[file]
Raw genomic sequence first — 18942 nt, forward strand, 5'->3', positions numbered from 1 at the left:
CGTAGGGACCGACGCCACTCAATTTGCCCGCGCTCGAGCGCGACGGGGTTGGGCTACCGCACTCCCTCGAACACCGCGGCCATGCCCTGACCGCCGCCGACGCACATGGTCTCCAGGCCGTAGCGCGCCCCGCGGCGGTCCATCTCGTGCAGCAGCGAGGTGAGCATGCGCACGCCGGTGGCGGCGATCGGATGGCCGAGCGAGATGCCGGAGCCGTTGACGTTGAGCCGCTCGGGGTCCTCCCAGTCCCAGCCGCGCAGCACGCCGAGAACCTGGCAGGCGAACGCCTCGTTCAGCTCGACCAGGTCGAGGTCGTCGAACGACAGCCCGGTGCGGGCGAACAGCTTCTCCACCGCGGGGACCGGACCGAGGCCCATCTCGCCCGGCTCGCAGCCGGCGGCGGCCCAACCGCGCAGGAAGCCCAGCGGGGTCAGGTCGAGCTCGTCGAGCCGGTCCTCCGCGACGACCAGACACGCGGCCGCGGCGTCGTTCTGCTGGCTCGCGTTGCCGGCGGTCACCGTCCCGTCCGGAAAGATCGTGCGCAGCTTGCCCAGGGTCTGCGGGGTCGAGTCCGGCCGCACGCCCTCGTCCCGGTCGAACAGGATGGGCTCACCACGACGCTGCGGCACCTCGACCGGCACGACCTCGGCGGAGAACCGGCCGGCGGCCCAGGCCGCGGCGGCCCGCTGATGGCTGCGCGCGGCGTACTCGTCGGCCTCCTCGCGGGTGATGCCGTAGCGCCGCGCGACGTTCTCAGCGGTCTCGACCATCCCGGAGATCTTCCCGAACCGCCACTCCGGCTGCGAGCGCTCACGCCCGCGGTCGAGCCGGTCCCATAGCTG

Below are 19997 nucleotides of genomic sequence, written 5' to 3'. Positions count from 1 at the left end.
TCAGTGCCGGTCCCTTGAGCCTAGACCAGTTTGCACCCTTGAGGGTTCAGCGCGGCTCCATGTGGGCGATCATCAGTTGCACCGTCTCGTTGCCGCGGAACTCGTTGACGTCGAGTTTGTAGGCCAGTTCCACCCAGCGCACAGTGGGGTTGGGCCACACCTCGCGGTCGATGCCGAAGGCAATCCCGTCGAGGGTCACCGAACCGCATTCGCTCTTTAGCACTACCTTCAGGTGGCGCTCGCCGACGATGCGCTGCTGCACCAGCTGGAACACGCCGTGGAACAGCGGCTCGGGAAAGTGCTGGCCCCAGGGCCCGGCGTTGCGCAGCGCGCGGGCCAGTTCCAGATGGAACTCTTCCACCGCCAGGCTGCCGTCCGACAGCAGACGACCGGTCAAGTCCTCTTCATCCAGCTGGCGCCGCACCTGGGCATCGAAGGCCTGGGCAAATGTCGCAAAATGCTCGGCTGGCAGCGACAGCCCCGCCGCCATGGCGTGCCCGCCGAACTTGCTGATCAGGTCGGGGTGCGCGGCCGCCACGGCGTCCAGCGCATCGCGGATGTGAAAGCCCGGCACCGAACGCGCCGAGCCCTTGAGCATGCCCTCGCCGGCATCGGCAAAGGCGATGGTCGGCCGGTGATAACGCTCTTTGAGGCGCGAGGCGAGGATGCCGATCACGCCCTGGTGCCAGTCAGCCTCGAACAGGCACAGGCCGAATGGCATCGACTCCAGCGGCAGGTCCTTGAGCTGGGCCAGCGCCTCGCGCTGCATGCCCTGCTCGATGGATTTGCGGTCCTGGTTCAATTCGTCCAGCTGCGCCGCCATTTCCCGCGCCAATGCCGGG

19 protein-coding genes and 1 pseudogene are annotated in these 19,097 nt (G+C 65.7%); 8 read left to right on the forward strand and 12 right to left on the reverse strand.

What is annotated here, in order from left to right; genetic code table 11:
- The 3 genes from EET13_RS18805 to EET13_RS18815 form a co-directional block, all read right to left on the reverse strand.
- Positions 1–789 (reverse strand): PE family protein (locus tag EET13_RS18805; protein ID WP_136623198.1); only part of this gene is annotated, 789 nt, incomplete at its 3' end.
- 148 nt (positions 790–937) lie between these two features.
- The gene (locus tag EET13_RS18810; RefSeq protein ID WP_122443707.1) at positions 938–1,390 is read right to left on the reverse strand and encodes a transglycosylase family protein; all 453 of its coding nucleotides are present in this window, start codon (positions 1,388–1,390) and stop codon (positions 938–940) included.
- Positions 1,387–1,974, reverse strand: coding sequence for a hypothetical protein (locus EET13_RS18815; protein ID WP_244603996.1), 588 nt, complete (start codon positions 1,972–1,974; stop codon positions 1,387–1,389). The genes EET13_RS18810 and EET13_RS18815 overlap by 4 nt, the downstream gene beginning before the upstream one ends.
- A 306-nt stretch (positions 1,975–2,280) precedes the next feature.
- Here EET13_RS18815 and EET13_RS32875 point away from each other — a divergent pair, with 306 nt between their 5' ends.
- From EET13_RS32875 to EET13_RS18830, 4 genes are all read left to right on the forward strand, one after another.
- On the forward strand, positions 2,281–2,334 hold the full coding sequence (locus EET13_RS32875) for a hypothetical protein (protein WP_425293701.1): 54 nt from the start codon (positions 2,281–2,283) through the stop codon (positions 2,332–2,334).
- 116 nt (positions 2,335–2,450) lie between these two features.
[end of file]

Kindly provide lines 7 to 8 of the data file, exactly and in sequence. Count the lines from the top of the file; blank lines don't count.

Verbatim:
- The 3 genes from EET13_RS18805 to EET13_RS18815 form a co-directional block, all read right to left on the reverse strand.
- Positions 1–789 (reverse strand): PE family protein (locus tag EET13_RS18805; protein ID WP_136623198.1); only part of this gene is annotated, 789 nt, incomplete at its 3' end.